Tax experts are warning that a ‘mini passport crisis’ will hit the construction industry next month as the Inland Revenue attempts to introduce its new tax scheme for the industry.
With only a fortnight to go before the new system starts, Revenue figures indicate nearly one in three of the 750,000 small construction businesses and workers hit by the changes have yet to apply for the necessary certificates.
Without them, they risk not being paid for work. Any contractor attempting to pay a sub-contractor without a new certificate faces a fine of up to £3,000 per payment.
John Whiting, tax partner at PricewaterhouseCoopers, likened the potential consequences to a mini passport saga, while the building industry warned it could grind to a halt as unpaid construction workers disappeared into the black economy.
In a move reminiscent of Jack Straw’s emergency measures surrounding new passport rules, the Revenue last week announced temporary cards would be available at tax offices to those who had not obtained the certificates.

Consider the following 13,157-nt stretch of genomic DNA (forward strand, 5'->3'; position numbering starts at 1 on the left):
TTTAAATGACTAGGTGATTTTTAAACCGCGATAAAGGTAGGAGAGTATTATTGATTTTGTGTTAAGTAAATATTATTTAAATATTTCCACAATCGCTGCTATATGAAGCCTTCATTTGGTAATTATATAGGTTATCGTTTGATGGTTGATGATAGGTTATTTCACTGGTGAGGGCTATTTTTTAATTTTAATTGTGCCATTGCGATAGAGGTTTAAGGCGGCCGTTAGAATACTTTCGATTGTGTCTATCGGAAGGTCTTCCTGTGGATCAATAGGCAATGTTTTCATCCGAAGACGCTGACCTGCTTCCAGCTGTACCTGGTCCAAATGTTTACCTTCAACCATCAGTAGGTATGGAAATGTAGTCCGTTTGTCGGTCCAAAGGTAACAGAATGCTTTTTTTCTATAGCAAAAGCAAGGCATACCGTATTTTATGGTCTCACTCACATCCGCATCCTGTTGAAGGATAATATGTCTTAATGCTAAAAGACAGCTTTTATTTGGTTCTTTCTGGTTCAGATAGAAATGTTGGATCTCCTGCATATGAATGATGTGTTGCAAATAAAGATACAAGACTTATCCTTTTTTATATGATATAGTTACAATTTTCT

Valid until 5 September, these will allow a contractor to make payments to a sub-contractor, although tax will have to be deducted. Ernst & Young tax director Alastair Kendrick, described the move as ‘crisis management’. He referred to cases where certificates had been applied for as far back as February, but had still not been received.
Paymaster General Dawn Primarolo told MPs last week all possible steps were being taken by the Revenue to issue certificates quickly.
A Revenue spokeswoman added that she was not aware of any backlog, although there had been a few problems because the computer couldn’t pick up the signatures where people had signed their application forms outside the appropriate box.
The controversial new regime is designed to reduce tax avoidance in the construction industry and replaces the long-established 714 certificate system.
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